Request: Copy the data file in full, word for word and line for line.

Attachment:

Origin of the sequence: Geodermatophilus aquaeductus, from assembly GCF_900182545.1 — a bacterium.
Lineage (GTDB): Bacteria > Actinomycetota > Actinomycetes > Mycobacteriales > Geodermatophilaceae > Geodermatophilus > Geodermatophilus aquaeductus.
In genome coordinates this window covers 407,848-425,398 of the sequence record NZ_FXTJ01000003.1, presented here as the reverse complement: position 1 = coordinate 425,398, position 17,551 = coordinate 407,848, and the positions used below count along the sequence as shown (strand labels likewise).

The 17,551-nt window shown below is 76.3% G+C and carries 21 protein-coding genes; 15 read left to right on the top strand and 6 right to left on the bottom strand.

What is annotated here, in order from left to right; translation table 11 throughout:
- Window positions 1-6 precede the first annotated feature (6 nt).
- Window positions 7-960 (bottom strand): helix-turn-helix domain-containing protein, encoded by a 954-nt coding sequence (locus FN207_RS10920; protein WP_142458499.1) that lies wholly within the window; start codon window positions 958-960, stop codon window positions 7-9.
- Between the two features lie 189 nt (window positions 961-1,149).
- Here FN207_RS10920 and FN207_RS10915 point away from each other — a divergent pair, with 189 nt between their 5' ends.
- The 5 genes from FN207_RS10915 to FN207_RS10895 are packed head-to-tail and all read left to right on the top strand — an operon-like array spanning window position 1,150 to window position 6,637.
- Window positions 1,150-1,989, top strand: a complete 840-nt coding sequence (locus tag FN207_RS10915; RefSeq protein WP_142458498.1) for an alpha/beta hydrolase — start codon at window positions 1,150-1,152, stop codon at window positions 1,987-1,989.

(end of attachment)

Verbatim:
Origin of the sequence: Geodermatophilus aquaeductus, from assembly GCF_900182545.1 — a bacterium.
Lineage (GTDB): Bacteria > Actinomycetota > Actinomycetes > Mycobacteriales > Geodermatophilaceae > Geodermatophilus > Geodermatophilus aquaeductus.
In genome coordinates this window covers 407,848-425,398 of the sequence record NZ_FXTJ01000003.1, presented here as the reverse complement: position 1 = coordinate 425,398, position 17,551 = coordinate 407,848, and the positions used below count along the sequence as shown (strand labels likewise).

The 17,551-nt window shown below is 76.3% G+C and carries 21 protein-coding genes; 15 read left to right on the top strand and 6 right to left on the bottom strand.

What is annotated here, in order from left to right; translation table 11 throughout:
- Window positions 1-6 precede the first annotated feature (6 nt).
- Window positions 7-960 (bottom strand): helix-turn-helix domain-containing protein, encoded by a 954-nt coding sequence (locus FN207_RS10920; protein WP_142458499.1) that lies wholly within the window; start codon window positions 958-960, stop codon window positions 7-9.
- Between the two features lie 189 nt (window positions 961-1,149).
- Here FN207_RS10920 and FN207_RS10915 point away from each other — a divergent pair, with 189 nt between their 5' ends.
- The 5 genes from FN207_RS10915 to FN207_RS10895 are packed head-to-tail and all read left to right on the top strand — an operon-like array spanning window position 1,150 to window position 6,637.
- Window positions 1,150-1,989, top strand: a complete 840-nt coding sequence (locus tag FN207_RS10915; RefSeq protein WP_142458498.1) for an alpha/beta hydrolase — start codon at window positions 1,150-1,152, stop codon at window positions 1,987-1,989.